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Welcome to the Hotel California


So do you wanna party with Hoofy? Hey, I don't blame you!


Most by now are familiar with the following dynamic:

  • Bears buy Credit Default Swaps on the debt of various companies – mainly financials – with reckless abandon using hyper-leveraged instruments.

  • The corporate bond market underwrites the CDS purchases.

  • The CDS get crushed by ever tightening corporate spreads forcing the bears to cover their leveraged bets.

  • The underwriters have just collected free money to lend at very tight spreads (no need to worry about risk spreads since the lenders are playing with house money) which in turn fuels LBOs, M&A and buybacks. Stock prices go up, bears must cover their equity bets, and Hoofy throws a big party.

While I have been forced to respect this scenario for the last many months (or else I'd be doing something else by now), there are a couple of articles in this morning's Wall Street Journal which explain why I have refused to defer to it.

First is the piece discussing that the losses at a Bear Stearns mortgage-related structured product were in fact much bigger than initially disclosed, because the initial loss estimate relied on mispriced mark-to-market holdings.

Second, is the commentary on how companies that have no business still being in business have been rescued by cheap, risk-seeking money.

The two stories are one and the same in mind. That is, risk spreads in corporate bonds have collapsed not because the lenders see an ever ending plateau of prosperity in corporate America, but because, IMHO, bears' bets on the demise of many companies have been crushed by squeezes triggered by the mispricing of the derivatives tied to the debt. In essence, the underwriters of the CDS bearish bets have come to see the premiums collected from the CDS buyers, much as option sellers these days view the premiums they collect: free, and risk-free money, with the critical difference being that the option markets price their instrument in a relatively market driven environment, while the CDS market – not being an open, tradable market – mostly relies on the very same underwriters to "arbitrarily" mark-to-market the value of their own assets. One does not have to be a genius to guess who is going to be the winner in that trade.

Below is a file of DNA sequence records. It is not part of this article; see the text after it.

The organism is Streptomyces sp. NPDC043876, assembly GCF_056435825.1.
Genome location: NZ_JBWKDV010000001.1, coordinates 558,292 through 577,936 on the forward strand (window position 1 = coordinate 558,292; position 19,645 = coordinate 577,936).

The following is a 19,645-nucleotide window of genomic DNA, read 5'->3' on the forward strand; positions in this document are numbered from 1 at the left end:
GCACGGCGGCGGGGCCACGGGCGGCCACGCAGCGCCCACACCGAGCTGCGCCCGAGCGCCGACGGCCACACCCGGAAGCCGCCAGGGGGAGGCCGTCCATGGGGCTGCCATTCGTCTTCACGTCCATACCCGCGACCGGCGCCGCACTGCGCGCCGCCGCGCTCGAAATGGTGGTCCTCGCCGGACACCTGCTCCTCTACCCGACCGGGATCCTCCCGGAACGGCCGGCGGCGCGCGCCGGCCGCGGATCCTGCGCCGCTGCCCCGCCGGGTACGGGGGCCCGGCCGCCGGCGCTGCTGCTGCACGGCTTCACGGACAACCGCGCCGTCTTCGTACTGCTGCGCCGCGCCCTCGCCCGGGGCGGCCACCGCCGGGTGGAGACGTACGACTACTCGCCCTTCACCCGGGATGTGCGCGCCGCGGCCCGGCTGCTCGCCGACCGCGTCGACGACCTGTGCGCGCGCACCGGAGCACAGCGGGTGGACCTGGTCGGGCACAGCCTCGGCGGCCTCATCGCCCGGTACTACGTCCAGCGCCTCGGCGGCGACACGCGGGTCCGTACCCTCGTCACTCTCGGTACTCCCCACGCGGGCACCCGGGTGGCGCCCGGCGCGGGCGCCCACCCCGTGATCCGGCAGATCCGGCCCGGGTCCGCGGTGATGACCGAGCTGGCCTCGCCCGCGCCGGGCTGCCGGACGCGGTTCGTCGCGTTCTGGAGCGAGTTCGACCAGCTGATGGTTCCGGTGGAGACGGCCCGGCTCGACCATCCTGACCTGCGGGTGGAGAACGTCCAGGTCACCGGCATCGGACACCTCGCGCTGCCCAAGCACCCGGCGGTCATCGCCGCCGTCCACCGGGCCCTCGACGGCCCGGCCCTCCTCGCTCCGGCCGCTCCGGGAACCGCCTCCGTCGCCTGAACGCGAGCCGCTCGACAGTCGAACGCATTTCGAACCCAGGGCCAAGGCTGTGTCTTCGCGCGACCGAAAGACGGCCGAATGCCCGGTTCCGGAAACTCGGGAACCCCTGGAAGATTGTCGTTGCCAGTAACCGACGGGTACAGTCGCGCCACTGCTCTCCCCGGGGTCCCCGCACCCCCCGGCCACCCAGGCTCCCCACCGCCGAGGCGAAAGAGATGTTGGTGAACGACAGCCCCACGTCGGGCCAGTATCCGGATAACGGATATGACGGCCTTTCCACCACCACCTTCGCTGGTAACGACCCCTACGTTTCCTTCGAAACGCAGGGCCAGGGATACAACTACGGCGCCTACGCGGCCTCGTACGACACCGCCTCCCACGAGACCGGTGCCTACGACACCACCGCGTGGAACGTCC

Of course in the end, no amount of mark-to-market "pricing flexibility" can prop up the real value of those instruments if they have to be liquidated; and in turn, the velocity (volatility) with which the mark-to-market pricing catches down to actual liquidation prices, together with the leverage the instruments carry, can create its own death spiral as borrowers and lenders are hit by "sticker" shock, the former default, and the latter tighten credit. That's basically the movie we saw unfold in the sub-prime market and the reason why that market unraveled so quickly, and seemingly out of the blue.

So do you wanna party with Hoofy? Hey, I don't blame you!

Mirrors on the ceiling,
The pink champagne on ice
And she said 'we are all just prisoners here, of our own device'
And in the master's chambers,
They gathered for the feast
The stab it with their steely knives,
But they just can't kill the beast

Last thing I remember, I was
Running for the door
I had to find the passage back
To the place I was before
'relax,' said the night man,
We are programmed to receive.
You can checkout any time you like,
But you can never leave!

Just ask the Bear Stearns fund investors.

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No positions in stocks mentioned.
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